Home » A Wasted Life » Short Stories » It’s Me – Chapter Three

It’s Me – Chapter Three

What Gil said surprised Fleming. “He just looks so…lost,” she said.

Gil said, “yes, he does. Most of my regulars, and there are many, look the same way. You and I have discussed the ways and the woes of the drink, and how it doesn’t really make problems go away, but you’d at least think the screaming headache would eventually make an impression, wouldn’t you?”

“You sound like you’re speaking from experience.” Fleming said.  Gil looked at her and said, “yes, and I still do my little dance with the devil from time to time, but not as much as I used to.”  He looked at her and winked.  “We all have to have our pity parties now and then.”

The next night, Fleming came in and boldly sat down right beside the man on the last stool at the end of the bar.  She waited to see if he would react in any way, but he didn’t even seem to notice.

Gil was watching as the scene unfolded. After a few minutes, Fleming looked at the man and came right out and asked…”what’s your story?”

With eyes that couldn’t be bothered to look into hers, he said, “what makes you think I have a story? And what makes you think that my story is any of your business?”

Fleming said, “because everyone has a story.” He smugly said, “I’m sure they do, and maybe some of them want to tell their stories, and maybe some of them don’t. And maybe some of them don’t like nosey, pushy people.”

She said, “oh…so you’re one of those people.” He turned, looked at her and sneered as he said, “what do you mean…one of those people?”  She said, “one of those people who think they’re special.”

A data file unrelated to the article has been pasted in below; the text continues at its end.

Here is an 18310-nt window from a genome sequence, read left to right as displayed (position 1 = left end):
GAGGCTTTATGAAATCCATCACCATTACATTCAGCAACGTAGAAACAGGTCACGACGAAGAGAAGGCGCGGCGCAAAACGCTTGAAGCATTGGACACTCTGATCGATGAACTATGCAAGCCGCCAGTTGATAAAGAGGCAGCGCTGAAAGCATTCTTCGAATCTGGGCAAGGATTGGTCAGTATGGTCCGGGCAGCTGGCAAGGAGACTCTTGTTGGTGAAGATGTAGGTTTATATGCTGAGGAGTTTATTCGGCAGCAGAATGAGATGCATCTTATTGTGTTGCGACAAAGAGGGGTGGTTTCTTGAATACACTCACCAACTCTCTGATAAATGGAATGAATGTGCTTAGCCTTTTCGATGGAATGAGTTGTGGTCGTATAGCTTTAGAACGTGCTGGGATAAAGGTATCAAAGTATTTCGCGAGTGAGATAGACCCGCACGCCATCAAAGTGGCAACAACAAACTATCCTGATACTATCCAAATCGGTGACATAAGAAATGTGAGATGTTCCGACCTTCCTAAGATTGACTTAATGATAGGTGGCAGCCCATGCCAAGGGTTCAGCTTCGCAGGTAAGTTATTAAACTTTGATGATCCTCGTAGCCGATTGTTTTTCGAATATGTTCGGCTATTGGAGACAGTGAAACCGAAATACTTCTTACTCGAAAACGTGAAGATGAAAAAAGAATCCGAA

Gil was watching and listening with intensity as their conversation began its infancy.

Fleming’s straightforwardness must have piqued the interest of the man on the last stool at the end of the bar. He said “well, Fleming.  You’re a bit of a smart ass aren’t you?  And you’re pushy.”

She was surprised that he knew her name.  Had he asked Gil about her?  Or had he just heard her tell him, while they thought he was immersed in his scotch?

She ignored the implied insults and asked, “who broke your heart?”

The man on the last stool at the end of the bar stood up, pulled a Benjamin out of his leather wallet, tossed it next to his empty glass, turned and walked out.

Gil walked over to Fleming, and she said, “well, I must have struck a nerve.” Gil smiled and said, “no. That was foreplay.” Fleming laughed out loud. Not only did he have a delicious sense of humor, he had a naughty side that she appreciated.

She wondered aloud to him her thoughts of whether or not the man would come back.  She wondered if she had been too intrusive.  Gil said, “only time will tell.”  She said, “I have pretty good instincts about most things and I have a gut feeling that he will be back.”

Gil was torn between wanting the man to come back, and wanting him to be left alone.  On the one hand, it would be interesting to see the interaction between a man who was fighting demons…and losing, and a woman who was like a reporter for The National Enquirer.  She had an “inquiring mind who wanted to know.”

On the other hand, sometimes inquiring minds are not allowed to know.  Sometimes, a person is already dead inside.  They’re just waiting for physical death, and Gil had never seen a man who was more ready for that than the man on the last stool at the end of the bar.